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Side-by-side photo of new and old cruise ships sparks conversation about future of cruise industry: 'This should have stopped when the Titanic sank'

Ships are only going to continue to become more numerous.

Ships are only going to continue to become more numerous.

Photo Credit: iStock

A photo of two cruise ships of vastly different sizes angered users of the subreddit r/Anticonsumption.

In the photo, both ships — identified by another post in the r/pics forum as Royal Caribbean's 1997 Rhapsody of the Seas and the company's considerably larger 2022-launched Wonder of the Seas (identifiable by the name on the stern) — are moored at the same dock, clearly highlighting the egregious difference in their sizes.

"Just give it a few decades, at this rate they'll end up having to install shuttles," said one user wryly. Another put it bluntly: "This should have stopped when the Titanic sank."

Ships are only going to continue to become more numerous.
Photo Credit: Reddit

While the size difference is striking, it's not surprising. "Same thing happened to pickup trucks," one user wrote

It's true: In addition to cruises, cars and houses in the U.S. have been getting bigger for years. The 1997 Rhapsody has a passenger capacity of about 2,400; in contrast, the Wonder can accommodate more than 7,000. Even more recently, Royal Caribbean launched the Icon of the Seas, which can house more than three times as many passengers as the Rhapsody, per the New York Times. Icon is the world's largest cruise ship, according to U.S. News & World Report.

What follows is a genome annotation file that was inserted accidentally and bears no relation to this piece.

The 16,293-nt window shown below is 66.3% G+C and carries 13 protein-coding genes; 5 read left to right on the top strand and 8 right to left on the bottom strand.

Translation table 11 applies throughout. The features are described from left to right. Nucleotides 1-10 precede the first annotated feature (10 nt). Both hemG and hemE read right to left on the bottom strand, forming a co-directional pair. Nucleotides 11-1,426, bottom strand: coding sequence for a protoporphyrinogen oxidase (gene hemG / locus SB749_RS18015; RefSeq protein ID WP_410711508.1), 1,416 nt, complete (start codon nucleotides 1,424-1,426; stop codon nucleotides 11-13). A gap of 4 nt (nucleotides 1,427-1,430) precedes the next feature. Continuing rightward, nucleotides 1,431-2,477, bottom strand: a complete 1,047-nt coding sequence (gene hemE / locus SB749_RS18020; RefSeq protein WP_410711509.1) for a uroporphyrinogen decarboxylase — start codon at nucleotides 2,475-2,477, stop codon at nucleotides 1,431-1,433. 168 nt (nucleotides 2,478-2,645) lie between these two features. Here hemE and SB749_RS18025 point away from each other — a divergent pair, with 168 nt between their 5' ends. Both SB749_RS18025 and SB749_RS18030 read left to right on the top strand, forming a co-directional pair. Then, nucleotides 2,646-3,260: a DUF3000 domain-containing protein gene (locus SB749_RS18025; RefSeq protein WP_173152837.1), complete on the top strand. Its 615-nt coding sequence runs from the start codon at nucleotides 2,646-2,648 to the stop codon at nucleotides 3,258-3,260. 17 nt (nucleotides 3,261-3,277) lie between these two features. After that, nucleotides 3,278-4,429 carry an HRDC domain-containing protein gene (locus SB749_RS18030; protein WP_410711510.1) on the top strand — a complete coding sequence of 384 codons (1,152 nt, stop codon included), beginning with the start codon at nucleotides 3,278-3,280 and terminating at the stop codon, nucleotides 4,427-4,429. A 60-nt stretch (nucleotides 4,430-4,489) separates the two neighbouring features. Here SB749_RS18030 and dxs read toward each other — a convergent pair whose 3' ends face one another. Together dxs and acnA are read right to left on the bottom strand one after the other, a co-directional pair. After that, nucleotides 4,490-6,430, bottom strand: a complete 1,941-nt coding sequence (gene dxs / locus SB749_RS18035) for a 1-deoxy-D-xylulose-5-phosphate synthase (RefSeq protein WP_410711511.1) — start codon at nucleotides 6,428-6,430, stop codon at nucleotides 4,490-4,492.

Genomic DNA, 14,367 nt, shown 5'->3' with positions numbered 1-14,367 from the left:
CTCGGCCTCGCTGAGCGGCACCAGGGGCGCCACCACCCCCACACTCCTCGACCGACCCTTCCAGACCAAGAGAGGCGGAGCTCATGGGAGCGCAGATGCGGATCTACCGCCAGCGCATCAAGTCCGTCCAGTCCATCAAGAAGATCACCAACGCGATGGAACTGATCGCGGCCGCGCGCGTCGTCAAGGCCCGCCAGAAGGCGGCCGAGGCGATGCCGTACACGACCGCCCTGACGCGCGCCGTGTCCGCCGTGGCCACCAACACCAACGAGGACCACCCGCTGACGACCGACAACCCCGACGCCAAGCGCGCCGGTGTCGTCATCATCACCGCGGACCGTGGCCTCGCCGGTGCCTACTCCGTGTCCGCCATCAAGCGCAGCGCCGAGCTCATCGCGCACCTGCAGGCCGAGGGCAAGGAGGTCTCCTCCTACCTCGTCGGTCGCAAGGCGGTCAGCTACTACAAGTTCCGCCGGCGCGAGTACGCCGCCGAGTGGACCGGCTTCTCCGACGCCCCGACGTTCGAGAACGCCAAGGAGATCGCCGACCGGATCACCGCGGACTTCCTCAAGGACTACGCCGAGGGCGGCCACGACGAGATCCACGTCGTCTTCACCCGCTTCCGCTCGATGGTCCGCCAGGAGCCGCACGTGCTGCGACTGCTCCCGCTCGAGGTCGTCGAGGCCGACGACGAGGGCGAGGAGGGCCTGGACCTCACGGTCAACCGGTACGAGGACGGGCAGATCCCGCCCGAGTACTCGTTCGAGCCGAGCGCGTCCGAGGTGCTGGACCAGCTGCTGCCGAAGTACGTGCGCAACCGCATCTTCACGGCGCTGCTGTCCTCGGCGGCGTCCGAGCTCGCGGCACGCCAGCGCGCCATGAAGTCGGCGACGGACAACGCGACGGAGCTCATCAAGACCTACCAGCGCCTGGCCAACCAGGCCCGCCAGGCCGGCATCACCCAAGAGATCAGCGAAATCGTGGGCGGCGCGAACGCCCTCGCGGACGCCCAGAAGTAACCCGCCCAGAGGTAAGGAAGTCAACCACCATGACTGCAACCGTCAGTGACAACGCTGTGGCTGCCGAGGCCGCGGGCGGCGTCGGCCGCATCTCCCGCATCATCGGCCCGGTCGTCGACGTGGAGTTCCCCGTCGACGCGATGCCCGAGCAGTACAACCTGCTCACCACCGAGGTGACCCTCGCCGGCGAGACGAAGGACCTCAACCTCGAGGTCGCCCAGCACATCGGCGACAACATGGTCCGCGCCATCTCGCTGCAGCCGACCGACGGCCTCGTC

Commenters were horrified. "[These ships] are a massive tribute to the ignorance and arrogance of humanity and we should be ashamed," one of them wrote. "How pollutant they are, the resources they demand and the sheer tonnage in waste they produce on every voyage." 

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They're correct. While a larger-than-life ship may seem exciting, that extra size does extra environmental damage, as Bloomberg noted.

The threats are multifold, from the production of gases like sulfur oxides to excessive waste, habitat destruction, water and land pollution, and numerous health risks for passengers and crew.

According to Reuters, passengers on an Antarctic cruise "produce as much CO2 emissions on a seven-day voyage as the average European in an entire year." Even when decommissioned cruise ships are salvaged for parts, they expose workers to dangerous chemicals such as mercury.

"Cruise ships run on the dirtiest fuel possible, and they keep their engines running 24 hours a day," wrote one Redditor in disgust.

"Unfortunately, everything that cruise ships come in contact with are likely to be harmed along their journey," reported the organization Friends of the Earth. "The air, water, fragile habitats, coastal communities, and wildlife are all affected." 

According to the 2023 report from the Cruise Lines International Association, ships are on track to continue to become more numerous — and larger — as enthusiasm for cruising continues to grow.

One solution? Simply skip the cruise and choose low-impact travel options instead.

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